Friday, 23 February 2007

We begin the exercises

Well, we've now done two days of exercises - only another 363ish to go.

I had been pretty well primed what to expect and didn't find it all too weird. Well a bit. You can't help thinking - 'can it really help my son's concentration and handwriting to sit on a chair, clapping or shaking his head for a couple of minutes?' But the Dore people in (metaphorical) white coats have given me the talk and shown me the chart - and if it's going to work, it's going to take some positive thinking (I'm trying to avoid using the word 'faith' here).

And I have to put in a nice word about the doctor we saw (cynical voice inside asks, 'doctor' as in 'Doctor Gillian McKeith'?) who was friendly in a twinkly sort of way, informative and able to put things in terms that made sense both for me and my eight-year old.

I struggled to make sense of the instructions on the first day. The booklet could do with being re-written. It wasn't clear what was referred to by the words 'day' and 'exercise' - or maybe my own cerebellum is inadequate for the task which ought to be simple. But I phoned up and asked and it was clarified for me. So no real complaints.

The road begins

Well, we're off. My son is apparently a perfect contender for this programme. This was my ideal outcome, while I was sitting in the waiting room. Now, of course, I wonder if that's what they said to all the muddy-coloured-clothes-wearing Mums about their children? I wonder how many they actually turn down? How much money they actually give back?

I've seen lots of charts which seem to indicate quite clearly that my son is having to work very hard to sustain an adequate competence in a number of everyday activities. I wish I could have seen another child take the same tests - perhaps a high-flyer in his classroom - the golden boy who is ace on the football field and top of the class and popular with the other kids - and see how he performed in the same tests.

But, pushing doubts aside, I feel pretty positive. We trudged back from the station carrying our bag of Dore kit and caboodle: a large inflatable rubber ball, bean bags, charts and a wobble-board - full of hope and new resolutions.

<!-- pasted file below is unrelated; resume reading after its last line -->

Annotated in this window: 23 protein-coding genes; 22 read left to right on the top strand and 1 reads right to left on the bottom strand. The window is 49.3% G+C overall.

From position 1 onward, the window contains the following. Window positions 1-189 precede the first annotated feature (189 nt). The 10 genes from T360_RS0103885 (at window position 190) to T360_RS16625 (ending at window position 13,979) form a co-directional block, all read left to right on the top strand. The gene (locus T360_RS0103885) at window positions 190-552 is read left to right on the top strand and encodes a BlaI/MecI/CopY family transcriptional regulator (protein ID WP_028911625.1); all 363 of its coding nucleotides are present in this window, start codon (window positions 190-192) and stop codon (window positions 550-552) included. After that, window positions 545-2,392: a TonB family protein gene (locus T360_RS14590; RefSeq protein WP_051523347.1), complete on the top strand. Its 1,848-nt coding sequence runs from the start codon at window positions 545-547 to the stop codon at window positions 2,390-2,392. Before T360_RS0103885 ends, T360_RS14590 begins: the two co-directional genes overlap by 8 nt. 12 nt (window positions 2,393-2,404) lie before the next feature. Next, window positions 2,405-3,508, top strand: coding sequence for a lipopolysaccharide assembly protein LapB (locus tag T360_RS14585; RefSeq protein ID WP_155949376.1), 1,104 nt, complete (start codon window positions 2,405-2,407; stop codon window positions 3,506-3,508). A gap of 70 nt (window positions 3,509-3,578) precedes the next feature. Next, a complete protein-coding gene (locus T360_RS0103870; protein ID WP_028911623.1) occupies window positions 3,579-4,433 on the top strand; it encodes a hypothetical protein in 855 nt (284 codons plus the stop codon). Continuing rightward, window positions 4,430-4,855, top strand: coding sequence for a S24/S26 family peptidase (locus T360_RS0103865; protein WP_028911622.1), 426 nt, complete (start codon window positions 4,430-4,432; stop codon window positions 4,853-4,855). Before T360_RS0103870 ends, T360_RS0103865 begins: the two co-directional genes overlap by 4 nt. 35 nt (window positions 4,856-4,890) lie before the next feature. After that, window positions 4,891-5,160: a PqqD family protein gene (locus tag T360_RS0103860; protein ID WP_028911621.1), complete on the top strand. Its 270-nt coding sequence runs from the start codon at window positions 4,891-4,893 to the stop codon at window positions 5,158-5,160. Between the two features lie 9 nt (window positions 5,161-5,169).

They told me that my son would be tired after the day of tests. He enjoyed just about every minute and couldn't wait to tell his friends at school. I felt exhausted- too tired to switch on the tv or pick up a magazine.

Wednesday, 21 February 2007

Is this the right thing to do?

I'm sitting in the waiting room of The Dore Centre, in Beford, waiting with my son for his initial assessment, writing this on the back of the directions to get here.

As I understand it, today my son will be assessed to see if he is 'under-utilising his cerebellum' - the part of the brain which helps us to process information and to act automatically, without conscious effort.

The waiting room is pleasant enough. Not many people here. Children who look like my boy (but slightly older) - mainly boys (of course). Mothers who look familiar - I feel I know them. Everyone is dressed in muddy coloured clothes; almost a uniform. People smile if you catch their eye but we are all locked into our own little worlds.

What's the worst case scenario for me? I think that the centre turns around and tells me that my son is using his cerebellum effectively and that the Dore programme can't help him. Yes, we'll get most of our money back. But my son will still be struggling with a range of small learning problems which seem to defy effective description or categorising but which are clearly limiting him badly both at school and socially. We can spend the money on a nice holiday. But where do we go next?